current affairs energy politics

The day the Tories discovered wind power

Yesterday Prime Minister Boris Johnson gave his speech to the Conservative Party Conference, a somewhat muted affair given the lack of audience. The speech, which you can read in full here, is more characteristically Johnson than most of his recent official pronouncements. It’s funny, optimistic and jingoistic, if that’s the sort of thing you look for in a politician – and apparently British voters do or Boris Johnson wouldn’t have a career.

It has some awkward moments too. “We believe in our fantastic armed services as one of the greatest exports this country has” is going to ring rather hollow in Yemen, for example. And there’s something really rather sinister about the demonising of “lefty human rights lawyers and other do-gooders”.

Still, the reason I wanted to mention the speech is this bit:

“I can today announce that the UK government has decided to become the world leader in low cost clean power generation – cheaper than coal, cheaper than gas; and we believe that in ten years time offshore wind will be powering every home in the country, with our target rising from 30 gigawatts to 40 gigawatts.”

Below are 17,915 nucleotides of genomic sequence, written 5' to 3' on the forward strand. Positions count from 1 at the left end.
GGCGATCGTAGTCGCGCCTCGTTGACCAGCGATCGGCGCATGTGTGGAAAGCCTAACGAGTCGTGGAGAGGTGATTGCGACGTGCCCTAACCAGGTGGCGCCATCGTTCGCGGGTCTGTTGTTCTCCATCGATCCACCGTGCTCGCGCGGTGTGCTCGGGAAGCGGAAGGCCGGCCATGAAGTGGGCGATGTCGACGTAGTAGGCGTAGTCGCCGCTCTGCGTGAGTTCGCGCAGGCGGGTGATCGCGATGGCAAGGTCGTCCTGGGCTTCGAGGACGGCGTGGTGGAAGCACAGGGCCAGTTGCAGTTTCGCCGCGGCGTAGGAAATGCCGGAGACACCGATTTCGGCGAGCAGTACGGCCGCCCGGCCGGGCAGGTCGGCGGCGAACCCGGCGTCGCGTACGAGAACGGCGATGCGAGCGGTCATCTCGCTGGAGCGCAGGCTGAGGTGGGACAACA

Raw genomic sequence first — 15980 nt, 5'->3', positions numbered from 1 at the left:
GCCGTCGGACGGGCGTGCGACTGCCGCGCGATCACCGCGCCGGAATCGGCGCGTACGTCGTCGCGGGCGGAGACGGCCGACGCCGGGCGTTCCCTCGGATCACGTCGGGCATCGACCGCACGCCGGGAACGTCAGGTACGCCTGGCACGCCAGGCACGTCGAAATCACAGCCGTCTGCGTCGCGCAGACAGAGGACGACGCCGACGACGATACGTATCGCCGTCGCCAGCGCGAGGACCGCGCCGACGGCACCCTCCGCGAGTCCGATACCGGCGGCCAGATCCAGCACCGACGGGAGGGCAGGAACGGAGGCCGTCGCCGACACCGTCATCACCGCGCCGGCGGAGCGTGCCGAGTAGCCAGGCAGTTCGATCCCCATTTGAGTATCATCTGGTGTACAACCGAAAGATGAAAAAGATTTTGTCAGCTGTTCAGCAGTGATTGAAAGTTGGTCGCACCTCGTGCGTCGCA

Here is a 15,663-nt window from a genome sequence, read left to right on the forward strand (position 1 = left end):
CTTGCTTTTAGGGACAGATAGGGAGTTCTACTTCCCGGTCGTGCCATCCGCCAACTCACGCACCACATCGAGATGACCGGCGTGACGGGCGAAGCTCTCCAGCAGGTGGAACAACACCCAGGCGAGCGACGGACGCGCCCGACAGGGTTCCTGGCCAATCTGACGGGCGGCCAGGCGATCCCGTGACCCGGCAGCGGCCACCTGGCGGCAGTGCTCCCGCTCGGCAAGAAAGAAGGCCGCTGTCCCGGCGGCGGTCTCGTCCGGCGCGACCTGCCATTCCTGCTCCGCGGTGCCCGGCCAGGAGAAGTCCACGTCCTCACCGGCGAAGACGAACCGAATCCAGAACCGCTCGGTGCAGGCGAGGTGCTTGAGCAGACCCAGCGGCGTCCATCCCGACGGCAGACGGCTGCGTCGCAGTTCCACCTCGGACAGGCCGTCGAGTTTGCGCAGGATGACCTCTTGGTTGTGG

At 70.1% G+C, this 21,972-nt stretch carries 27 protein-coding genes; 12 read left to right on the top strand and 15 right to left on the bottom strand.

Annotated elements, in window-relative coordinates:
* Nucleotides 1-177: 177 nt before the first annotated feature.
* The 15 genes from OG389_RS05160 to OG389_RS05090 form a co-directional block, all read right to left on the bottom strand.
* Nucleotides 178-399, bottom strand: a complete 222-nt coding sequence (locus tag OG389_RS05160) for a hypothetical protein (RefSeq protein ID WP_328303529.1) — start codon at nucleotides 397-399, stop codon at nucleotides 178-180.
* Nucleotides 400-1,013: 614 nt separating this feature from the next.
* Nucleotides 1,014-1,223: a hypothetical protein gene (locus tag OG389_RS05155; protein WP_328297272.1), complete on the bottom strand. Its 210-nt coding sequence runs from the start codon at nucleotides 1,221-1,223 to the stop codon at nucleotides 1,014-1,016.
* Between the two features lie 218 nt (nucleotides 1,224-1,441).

He went on to promise £160 million to support ports and factories to build turbines, and suggested that Britain would have 15 times as much floating wind power by 2030 as the rest of the world combined.

This is a remarkable turnaround. There was a bit in Johnson’s speech where he condemned anti-wind attitudes of the past: “I remember how some people used to sneer at wind power, twenty years ago, and say that it wouldn’t pull the skin off a rice pudding”. He neglected to mention that he was quoting himself there, and far more recently than 20 years ago. In 2013 he told a radio show that “Labour put in a load of wind farms that failed to pull the skin off a rice pudding” and that the future was in shale gas.

Boris Johnson has apparently noticed wind power for the first time, and “decided to become the world leader” in it. There is an irony here. Johnson is constantly claiming world leadership for all sorts of things, from 5G coverage to track-and-trace systems, often with no evidence to support that claim. One of the few things that Britain actually does lead the world on is offshore wind power, and he hadn’t noticed.

This new attention is of course very welcome, though incomplete. All Johnson’s claims are for offshore wind power, while onshore wind remains the cheapest form of energy in the country, and is far more popular than many people think.

And secondly, the claims are incomplete because there are no policies to back any of this up yet. Declaring Britain the Saudi Arabia of wind is one thing, seeing it through it quite another. And £160 million in investment is minuscule in the grand scheme of things. That’s the cost of one Royal Navy patrol boat, a third of an Easyjet bailout, or three summer transfers for Chelsea football club. £160 million does not buy you a green industrial revolution.